Stateside, hotels are also trying to cash in on the Mayan hype. For superstitious starting price of $666, The Keating in San Diego is selling the "End of the World" package complete with a last supper and fitness classes aimed at outrunning zombies. Christos Brooks, the Keating's standards and operations director, drew the idea for the promotion from Britney Spears's song "Till the World Ends."
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"That was pretty much my anthem last year, and this year we were talking about promotion ideas for the end of the world," Brooks said. "It's always a slow time of the year for San Diego, and that's where it came about."
The package has sold well so far with 15 rooms booked, making it one of the year's most popular, Brooks said.
"The one thing that people really haven't been into is going to the gym the next day," he added. "No one's really given a reason for it, but the only thing that people have asked about is if the gym is required."
The Keating is also offering a post-doomsday special for guests.
"If you pre-pay for your room after the 21st, you get a 40 percent discount so it's kind of a gamble," he said. "You can pay for your room and if the world doesn't end, you get a great bargain. But if it does, you lose your money. Based on the booking we have seen so far the world's going to continue to go on."
For $12,021, The Curtis Hotel offered a "Party Like There's No-To-Maya" special that included rental of an entire floor of the Denver hotel along with Doomsday supplies including anti-radiation tablets, freeze-dried food and gas masks. A tattoo artist was also included if guests wanted to mark the end of the world with some fresh ink.
Kate Thompson, the hotel's director of sales and marketing, said the package did not end up selling, but it did generate curiosity, which is often one of the main goals for an whimsical promotion like the Curtis'.
"It's a great coup to us to be able to get our name out there, and the more press we have the better it is and the more exposure we get, the better it is for us," Thompson said. "The exposure's worth just as much as actually selling that package."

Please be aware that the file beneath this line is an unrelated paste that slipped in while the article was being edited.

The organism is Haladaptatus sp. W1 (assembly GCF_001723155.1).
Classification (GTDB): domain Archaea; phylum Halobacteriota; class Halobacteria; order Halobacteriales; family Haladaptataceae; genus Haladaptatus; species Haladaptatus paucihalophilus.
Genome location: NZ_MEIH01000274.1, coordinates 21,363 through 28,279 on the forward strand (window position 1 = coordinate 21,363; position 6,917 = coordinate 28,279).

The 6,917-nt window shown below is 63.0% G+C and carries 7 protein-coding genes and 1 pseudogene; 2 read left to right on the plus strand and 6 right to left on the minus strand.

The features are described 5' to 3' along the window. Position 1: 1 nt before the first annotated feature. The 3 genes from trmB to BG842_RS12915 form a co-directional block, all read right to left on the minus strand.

The buzz surrounding the Mayan doomsday predictions allows marketers an opportunity to "piggyback" their offers on the highly publicized event, said Chekitan Dev, an associate professor of strategic marketing and brand management at Cornell's School of Hotel Administration.
"With the media creating a lot of hype, a lot of the market preparation is already done for product and service marketers so it's then a matter of capitalizing on this media opportunity," Dev said.
Mayan-related promotions can be a positive move for brands, even luxury ones, if the offers are well thought out, offer consumers something special and target a market that is likely to respond, Dev said.
"Luxury hotels, not wanting to go for the macabre, can use this as a way to promote cultural tourism, a fast growing segment with a higher spend than average, by showcasing Mayan culture by having special attractions, speakers, events around this event," he added.
Dev cautions companies against using what he calls "soft-sell" offers, such as merely spa packages that give "the impression that they have not put a lot of thought into this."
It makes sense that marketers would use any opportunity they can to drum up business, but what makes consumer prone to bite at these playful promotions?
Jonah Berger, an assistant professor of marketing at the Wharton School of the University of Pennsylvania, has studied why certain products get more word-of-mouth exposure than others and why online content goes viral as some Doomsday-related coverage has.
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"We've done research that shows around Halloween, when you ask people to name products, they are more likely to name orange products around that time of year," Berger said.